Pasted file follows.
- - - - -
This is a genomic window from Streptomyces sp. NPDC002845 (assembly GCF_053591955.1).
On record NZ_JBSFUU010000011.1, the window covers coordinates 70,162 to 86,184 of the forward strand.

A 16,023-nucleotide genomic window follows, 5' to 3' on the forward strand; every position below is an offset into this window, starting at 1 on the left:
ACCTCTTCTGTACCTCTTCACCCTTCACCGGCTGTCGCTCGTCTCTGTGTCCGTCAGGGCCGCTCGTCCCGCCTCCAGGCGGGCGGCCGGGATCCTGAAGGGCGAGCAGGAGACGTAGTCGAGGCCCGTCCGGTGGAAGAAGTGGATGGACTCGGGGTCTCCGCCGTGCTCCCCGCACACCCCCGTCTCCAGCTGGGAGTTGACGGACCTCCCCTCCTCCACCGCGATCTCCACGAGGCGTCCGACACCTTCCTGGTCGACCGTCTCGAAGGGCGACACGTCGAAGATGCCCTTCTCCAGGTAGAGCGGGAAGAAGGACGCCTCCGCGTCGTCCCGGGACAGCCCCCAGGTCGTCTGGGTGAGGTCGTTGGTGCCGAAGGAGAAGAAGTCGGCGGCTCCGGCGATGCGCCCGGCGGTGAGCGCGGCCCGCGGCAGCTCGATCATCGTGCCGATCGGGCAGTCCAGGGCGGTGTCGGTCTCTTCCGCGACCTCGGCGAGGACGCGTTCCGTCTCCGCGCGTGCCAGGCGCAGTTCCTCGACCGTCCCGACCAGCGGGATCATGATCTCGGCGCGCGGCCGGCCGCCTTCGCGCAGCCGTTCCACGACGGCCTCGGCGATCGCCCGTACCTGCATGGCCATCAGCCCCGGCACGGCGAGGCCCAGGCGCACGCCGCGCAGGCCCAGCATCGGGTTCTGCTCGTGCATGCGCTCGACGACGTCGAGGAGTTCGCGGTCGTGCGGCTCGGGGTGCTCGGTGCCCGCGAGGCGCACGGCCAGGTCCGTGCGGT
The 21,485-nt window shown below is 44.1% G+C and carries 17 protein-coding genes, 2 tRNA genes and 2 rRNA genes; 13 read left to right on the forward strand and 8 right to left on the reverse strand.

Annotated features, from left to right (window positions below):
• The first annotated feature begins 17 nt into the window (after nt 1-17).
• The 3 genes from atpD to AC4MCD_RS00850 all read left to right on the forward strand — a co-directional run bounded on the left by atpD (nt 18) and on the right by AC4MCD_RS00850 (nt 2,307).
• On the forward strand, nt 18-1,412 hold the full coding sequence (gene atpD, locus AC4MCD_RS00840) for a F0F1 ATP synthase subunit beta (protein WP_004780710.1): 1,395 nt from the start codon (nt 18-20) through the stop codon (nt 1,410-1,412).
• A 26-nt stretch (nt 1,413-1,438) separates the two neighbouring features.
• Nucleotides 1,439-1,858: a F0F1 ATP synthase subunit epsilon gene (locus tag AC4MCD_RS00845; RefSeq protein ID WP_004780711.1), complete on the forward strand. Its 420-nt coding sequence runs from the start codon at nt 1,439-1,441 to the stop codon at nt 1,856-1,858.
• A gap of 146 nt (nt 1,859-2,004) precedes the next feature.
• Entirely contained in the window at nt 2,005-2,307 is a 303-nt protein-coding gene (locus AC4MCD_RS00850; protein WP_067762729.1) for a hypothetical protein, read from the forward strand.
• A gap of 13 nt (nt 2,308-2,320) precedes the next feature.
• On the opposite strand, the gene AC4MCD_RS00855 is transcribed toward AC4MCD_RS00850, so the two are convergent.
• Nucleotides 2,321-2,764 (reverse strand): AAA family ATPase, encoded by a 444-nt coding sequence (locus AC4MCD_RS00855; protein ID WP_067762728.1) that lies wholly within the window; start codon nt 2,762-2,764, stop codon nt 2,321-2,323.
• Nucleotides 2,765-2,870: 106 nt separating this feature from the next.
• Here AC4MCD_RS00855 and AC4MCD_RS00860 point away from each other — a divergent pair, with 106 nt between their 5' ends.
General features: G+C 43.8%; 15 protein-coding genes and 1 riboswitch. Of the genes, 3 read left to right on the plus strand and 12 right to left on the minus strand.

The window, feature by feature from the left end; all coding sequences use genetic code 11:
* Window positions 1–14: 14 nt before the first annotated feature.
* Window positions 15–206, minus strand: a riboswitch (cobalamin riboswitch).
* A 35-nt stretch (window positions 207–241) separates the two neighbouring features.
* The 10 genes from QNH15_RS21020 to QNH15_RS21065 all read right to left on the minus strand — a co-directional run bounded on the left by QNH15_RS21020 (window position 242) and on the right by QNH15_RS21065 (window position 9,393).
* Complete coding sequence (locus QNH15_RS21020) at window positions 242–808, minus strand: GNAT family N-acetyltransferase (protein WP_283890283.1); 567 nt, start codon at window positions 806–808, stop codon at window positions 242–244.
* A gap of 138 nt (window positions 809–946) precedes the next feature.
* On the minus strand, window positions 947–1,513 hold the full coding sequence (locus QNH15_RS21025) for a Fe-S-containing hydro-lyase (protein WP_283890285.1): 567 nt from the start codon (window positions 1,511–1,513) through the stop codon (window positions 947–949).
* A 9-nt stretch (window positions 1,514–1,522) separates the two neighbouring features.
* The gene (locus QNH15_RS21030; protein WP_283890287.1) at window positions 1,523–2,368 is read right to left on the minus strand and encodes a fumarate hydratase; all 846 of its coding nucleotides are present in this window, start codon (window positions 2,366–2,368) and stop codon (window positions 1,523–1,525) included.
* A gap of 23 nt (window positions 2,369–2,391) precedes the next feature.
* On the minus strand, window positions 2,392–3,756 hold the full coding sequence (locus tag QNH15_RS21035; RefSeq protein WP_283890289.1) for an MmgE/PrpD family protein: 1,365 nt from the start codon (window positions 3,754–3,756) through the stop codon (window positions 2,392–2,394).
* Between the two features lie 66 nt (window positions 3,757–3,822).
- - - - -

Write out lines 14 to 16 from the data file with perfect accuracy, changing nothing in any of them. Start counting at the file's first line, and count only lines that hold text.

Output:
• A gap of 13 nt (nt 2,308-2,320) precedes the next feature.
• On the opposite strand, the gene AC4MCD_RS00855 is transcribed toward AC4MCD_RS00850, so the two are convergent.
• Nucleotides 2,321-2,764 (reverse strand): AAA family ATPase, encoded by a 444-nt coding sequence (locus AC4MCD_RS00855; protein ID WP_067762728.1) that lies wholly within the window; start codon nt 2,762-2,764, stop codon nt 2,321-2,323.